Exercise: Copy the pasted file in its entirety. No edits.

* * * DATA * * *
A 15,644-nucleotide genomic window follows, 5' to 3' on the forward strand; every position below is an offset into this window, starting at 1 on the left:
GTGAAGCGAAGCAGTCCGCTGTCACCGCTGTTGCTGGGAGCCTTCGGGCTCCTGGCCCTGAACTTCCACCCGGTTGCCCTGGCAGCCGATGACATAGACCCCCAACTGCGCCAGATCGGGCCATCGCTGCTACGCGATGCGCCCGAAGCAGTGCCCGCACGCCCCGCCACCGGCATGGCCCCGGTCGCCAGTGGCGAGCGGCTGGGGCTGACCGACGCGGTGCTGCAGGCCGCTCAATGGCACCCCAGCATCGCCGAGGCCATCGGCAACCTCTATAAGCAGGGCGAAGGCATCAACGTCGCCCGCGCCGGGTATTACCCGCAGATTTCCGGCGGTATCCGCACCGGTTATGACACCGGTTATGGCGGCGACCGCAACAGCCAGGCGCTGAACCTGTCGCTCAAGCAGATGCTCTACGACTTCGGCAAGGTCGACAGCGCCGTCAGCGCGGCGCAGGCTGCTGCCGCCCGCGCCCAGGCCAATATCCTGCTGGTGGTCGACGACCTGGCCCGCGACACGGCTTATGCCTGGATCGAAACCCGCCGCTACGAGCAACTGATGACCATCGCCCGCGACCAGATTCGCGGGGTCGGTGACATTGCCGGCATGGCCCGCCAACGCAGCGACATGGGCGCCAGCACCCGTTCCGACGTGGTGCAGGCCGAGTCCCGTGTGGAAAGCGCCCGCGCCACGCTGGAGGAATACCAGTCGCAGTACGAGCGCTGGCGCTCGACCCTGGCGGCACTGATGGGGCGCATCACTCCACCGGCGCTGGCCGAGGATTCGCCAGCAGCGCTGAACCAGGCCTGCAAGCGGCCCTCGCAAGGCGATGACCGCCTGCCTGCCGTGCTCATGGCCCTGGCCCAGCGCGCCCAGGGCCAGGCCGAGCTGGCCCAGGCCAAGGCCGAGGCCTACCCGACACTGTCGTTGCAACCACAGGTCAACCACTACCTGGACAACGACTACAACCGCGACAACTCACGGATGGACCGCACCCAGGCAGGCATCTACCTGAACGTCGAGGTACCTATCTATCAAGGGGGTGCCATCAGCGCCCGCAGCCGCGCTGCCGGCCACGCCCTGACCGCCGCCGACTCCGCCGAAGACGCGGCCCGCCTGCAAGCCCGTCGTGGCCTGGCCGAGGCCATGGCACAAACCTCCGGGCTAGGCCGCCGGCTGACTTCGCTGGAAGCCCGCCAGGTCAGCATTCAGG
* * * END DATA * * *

A 15,644-nucleotide genomic window follows, 5' to 3' on the forward strand; every position below is an offset into this window, starting at 1 on the left:
GTGAAGCGAAGCAGTCCGCTGTCACCGCTGTTGCTGGGAGCCTTCGGGCTCCTGGCCCTGAACTTCCACCCGGTTGCCCTGGCAGCCGATGACATAGACCCCCAACTGCGCCAGATCGGGCCATCGCTGCTACGCGATGCGCCCGAAGCAGTGCCCGCACGCCCCGCCACCGGCATGGCCCCGGTCGCCAGTGGCGAGCGGCTGGGGCTGACCGACGCGGTGCTGCAGGCCGCTCAATGGCACCCCAGCATCGCCGAGGCCATCGGCAACCTCTATAAGCAGGGCGAAGGCATCAACGTCGCCCGCGCCGGGTATTACCCGCAGATTTCCGGCGGTATCCGCACCGGTTATGACACCGGTTATGGCGGCGACCGCAACAGCCAGGCGCTGAACCTGTCGCTCAAGCAGATGCTCTACGACTTCGGCAAGGTCGACAGCGCCGTCAGCGCGGCGCAGGCTGCTGCCGCCCGCGCCCAGGCCAATATCCTGCTGGTGGTCGACGACCTGGCCCGCGACACGGCTTATGCCTGGATCGAAACCCGCCGCTACGAGCAACTGATGACCATCGCCCGCGACCAGATTCGCGGGGTCGGTGACATTGCCGGCATGGCCCGCCAACGCAGCGACATGGGCGCCAGCACCCGTTCCGACGTGGTGCAGGCCGAGTCCCGTGTGGAAAGCGCCCGCGCCACGCTGGAGGAATACCAGTCGCAGTACGAGCGCTGGCGCTCGACCCTGGCGGCACTGATGGGGCGCATCACTCCACCGGCGCTGGCCGAGGATTCGCCAGCAGCGCTGAACCAGGCCTGCAAGCGGCCCTCGCAAGGCGATGACCGCCTGCCTGCCGTGCTCATGGCCCTGGCCCAGCGCGCCCAGGGCCAGGCCGAGCTGGCCCAGGCCAAGGCCGAGGCCTACCCGACACTGTCGTTGCAACCACAGGTCAACCACTACCTGGACAACGACTACAACCGCGACAACTCACGGATGGACCGCACCCAGGCAGGCATCTACCTGAACGTCGAGGTACCTATCTATCAAGGGGGTGCCATCAGCGCCCGCAGCCGCGCTGCCGGCCACGCCCTGACCGCCGCCGACTCCGCCGAAGACGCGGCCCGCCTGCAAGCCCGTCGTGGCCTGGCCGAGGCCATGGCACAAACCTCCGGGCTAGGCCGCCGGCTGACTTCGCTGGAAGCCCGCCAGGTCAGCATTCAGG